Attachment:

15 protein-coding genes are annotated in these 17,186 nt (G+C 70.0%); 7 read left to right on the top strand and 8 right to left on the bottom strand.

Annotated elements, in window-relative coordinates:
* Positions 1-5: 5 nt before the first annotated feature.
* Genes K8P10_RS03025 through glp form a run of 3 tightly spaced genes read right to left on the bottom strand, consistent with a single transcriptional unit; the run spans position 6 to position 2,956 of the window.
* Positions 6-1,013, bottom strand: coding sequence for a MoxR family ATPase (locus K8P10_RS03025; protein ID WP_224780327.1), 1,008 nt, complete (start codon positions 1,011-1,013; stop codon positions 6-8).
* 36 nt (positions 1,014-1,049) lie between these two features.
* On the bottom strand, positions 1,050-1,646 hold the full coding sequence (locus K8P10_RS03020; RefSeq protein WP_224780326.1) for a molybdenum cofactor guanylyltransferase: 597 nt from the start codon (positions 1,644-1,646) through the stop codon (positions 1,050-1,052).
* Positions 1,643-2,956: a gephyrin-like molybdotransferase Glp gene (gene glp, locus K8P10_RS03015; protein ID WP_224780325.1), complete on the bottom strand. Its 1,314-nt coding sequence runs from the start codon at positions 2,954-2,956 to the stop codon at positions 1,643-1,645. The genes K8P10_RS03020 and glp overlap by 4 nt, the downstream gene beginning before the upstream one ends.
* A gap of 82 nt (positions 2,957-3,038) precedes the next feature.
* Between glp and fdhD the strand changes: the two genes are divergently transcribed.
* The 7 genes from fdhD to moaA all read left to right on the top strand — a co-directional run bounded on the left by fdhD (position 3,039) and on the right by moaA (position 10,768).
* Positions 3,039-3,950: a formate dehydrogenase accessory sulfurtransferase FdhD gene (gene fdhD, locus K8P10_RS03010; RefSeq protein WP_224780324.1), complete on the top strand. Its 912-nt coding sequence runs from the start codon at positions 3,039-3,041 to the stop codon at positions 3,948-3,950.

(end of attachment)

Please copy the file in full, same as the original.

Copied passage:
15 protein-coding genes are annotated in these 17,186 nt (G+C 70.0%); 7 read left to right on the top strand and 8 right to left on the bottom strand.

Annotated elements, in window-relative coordinates:
* Positions 1-5: 5 nt before the first annotated feature.
* Genes K8P10_RS03025 through glp form a run of 3 tightly spaced genes read right to left on the bottom strand, consistent with a single transcriptional unit; the run spans position 6 to position 2,956 of the window.
* Positions 6-1,013, bottom strand: coding sequence for a MoxR family ATPase (locus K8P10_RS03025; protein ID WP_224780327.1), 1,008 nt, complete (start codon positions 1,011-1,013; stop codon positions 6-8).
* 36 nt (positions 1,014-1,049) lie between these two features.
* On the bottom strand, positions 1,050-1,646 hold the full coding sequence (locus K8P10_RS03020; RefSeq protein WP_224780326.1) for a molybdenum cofactor guanylyltransferase: 597 nt from the start codon (positions 1,644-1,646) through the stop codon (positions 1,050-1,052).
* Positions 1,643-2,956: a gephyrin-like molybdotransferase Glp gene (gene glp, locus K8P10_RS03015; protein ID WP_224780325.1), complete on the bottom strand. Its 1,314-nt coding sequence runs from the start codon at positions 2,954-2,956 to the stop codon at positions 1,643-1,645. The genes K8P10_RS03020 and glp overlap by 4 nt, the downstream gene beginning before the upstream one ends.
* A gap of 82 nt (positions 2,957-3,038) precedes the next feature.
* Between glp and fdhD the strand changes: the two genes are divergently transcribed.
* The 7 genes from fdhD to moaA all read left to right on the top strand — a co-directional run bounded on the left by fdhD (position 3,039) and on the right by moaA (position 10,768).
* Positions 3,039-3,950: a formate dehydrogenase accessory sulfurtransferase FdhD gene (gene fdhD, locus K8P10_RS03010; RefSeq protein WP_224780324.1), complete on the top strand. Its 912-nt coding sequence runs from the start codon at positions 3,039-3,041 to the stop codon at positions 3,948-3,950.